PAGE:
Chris Humphries, who has been at the centre of UK education and training for more than 30 years, has decided to retire next month.
From pioneering the trendy child-centred learning of the 1970s to introducing technology to schools, he is also responsible for the creation of the Learning and Skills Council in England, running the national strategic body for skills and the economy, as well as the UK Commission for Employment and Skills (UKCES), which has made him a familiar presence in Scotland.
Formerly Australian, now a British citizen, Mr Humphries arrived in 1974, while touring Europe in a VW camper van. "Somehow or other, I never left," the 62-year-old says. "I'm still on holiday."
An early career move was making pop videos for Gary Glitter in the 1970s. "Embarrassing moments of your life," he says now.
After switching in and out of various jobs, this self-confessed "nerd" re- entered the world of learning for good in 1982 by joining the Council for Educational Technology south of the border. He was aided in his new role by the expertise he gained programming software for The Who's light shows. This would later lead to work for Acorn Computers, creators of the then ubiquitous BBC Micro.
Mr Humphries said he had to fight against pressure to use technology to replace time with teachers instead of using it to enrich teaching, a trend which he says continues to this day.
After a spell in the private sector ("working with government does your brain in"), he moved into work-based training as chief executive of the Hertfordshire Training and Enterprise Council, one of a network of bodies in England that funded apprenticeships and workplace training while the colleges were in the hands of the Further Education Funding Council. He was then picked to head the TEC National Council.
After English education secretary David Blunkett commissioned the National Skills Task Force, he asked Mr Humphries to chair it with the aim of creating a single body for FE and work-based training: the Learning and Skills Council (LSC).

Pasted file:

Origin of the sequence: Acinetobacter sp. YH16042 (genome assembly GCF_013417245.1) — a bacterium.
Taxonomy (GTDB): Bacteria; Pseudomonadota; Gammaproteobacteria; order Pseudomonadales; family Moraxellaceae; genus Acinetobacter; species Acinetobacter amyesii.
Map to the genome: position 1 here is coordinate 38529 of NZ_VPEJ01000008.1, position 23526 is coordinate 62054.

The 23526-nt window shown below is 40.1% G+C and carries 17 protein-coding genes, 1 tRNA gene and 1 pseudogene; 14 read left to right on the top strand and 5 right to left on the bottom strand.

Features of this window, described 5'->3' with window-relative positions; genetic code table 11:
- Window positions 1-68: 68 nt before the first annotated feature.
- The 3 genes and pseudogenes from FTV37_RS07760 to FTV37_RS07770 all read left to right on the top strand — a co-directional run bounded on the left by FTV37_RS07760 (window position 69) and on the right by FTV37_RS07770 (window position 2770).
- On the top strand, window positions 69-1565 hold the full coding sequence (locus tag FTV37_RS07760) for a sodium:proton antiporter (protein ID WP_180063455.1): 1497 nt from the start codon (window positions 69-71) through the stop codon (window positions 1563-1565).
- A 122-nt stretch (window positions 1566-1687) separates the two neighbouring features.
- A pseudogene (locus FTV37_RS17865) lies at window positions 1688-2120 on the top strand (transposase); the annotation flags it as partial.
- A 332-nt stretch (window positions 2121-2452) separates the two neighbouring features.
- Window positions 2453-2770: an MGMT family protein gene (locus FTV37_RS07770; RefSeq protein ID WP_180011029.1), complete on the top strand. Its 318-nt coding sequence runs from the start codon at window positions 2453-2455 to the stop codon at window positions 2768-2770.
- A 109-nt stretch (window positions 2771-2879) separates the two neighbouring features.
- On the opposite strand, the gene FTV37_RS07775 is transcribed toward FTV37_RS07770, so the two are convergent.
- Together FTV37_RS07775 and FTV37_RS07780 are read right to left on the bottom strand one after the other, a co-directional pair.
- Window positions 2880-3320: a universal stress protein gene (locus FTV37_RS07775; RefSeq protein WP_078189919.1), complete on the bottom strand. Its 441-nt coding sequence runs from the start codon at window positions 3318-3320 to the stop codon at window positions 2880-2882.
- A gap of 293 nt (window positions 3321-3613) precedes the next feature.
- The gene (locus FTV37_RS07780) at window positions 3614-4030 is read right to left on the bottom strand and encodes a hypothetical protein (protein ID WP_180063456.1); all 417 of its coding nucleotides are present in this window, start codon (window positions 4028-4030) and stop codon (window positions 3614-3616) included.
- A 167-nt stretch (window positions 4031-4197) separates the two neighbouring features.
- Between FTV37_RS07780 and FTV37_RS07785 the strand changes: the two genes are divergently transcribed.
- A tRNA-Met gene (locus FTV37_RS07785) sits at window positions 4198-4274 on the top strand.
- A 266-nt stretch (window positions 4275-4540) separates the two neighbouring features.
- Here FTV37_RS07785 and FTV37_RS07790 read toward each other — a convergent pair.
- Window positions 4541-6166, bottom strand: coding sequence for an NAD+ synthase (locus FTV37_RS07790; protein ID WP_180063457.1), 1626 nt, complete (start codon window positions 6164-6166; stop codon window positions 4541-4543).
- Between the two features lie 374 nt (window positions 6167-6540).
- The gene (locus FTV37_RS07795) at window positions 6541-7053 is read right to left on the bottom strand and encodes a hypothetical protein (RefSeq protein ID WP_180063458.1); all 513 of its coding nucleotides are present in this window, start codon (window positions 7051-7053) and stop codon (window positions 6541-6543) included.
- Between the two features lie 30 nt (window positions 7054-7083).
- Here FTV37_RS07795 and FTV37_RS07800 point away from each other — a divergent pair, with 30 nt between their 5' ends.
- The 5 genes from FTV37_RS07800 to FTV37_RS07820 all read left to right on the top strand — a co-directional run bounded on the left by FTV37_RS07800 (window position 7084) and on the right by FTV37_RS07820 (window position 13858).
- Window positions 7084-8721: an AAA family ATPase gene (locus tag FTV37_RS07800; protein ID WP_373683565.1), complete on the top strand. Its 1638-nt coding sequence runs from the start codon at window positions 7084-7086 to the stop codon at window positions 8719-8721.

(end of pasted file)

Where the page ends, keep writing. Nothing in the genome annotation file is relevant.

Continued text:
Although he believes the concept was sound, the LSC became mired in controversy. "I think we did two things wrong," he says. "The first thing was I think there was too much leadership which didn't understand the field; both the first and the second chief executives of the LSC did not understand education and training.
"The second thing was the LSC positioned itself on the other side of the table from the colleges and providers. The LSC should have been a champion of its providers."
Mr Humphries then had a seven-year spell running City amp; Guilds, which led to his appointment as the first chief executive of the UKCES.
He says Britain leads the world in ideas for improving skills. "The quality of policy thinking and innovation in this country is fantastic," he says. "But our weakness lies in implementation.
"Other countries were queuing up to find out about Britain's use of industry-led sector skills councils, competence-based qualifications like NVQs and national occupational standards - not developments which are often praised at home."
Mr Humphries commented: "I think we will continue to get it right for the half of people who need higher level skills. There will still continue to be 20 per cent of jobs which are low skilled.
"The biggest challenge is STEM (Science, Technology, Engineering and Mathematics education). We have essentially accepted an education system in which far too few people are capable of science, technology, engineering and maths. We have failed our kids by not providing enough teachers who are capable of it, of not valuing it.
Mr Humphries intends to spend his retirement as chair of the University of West London, and of Worldskills London 2011 - the "skills Olympics".
"I've no desire to ever be a chief executive again," he said. "The crap factor in being a chief executive is very high. Top of my list is I'd like to do a cabinet-making course." City amp; Guilds, of course.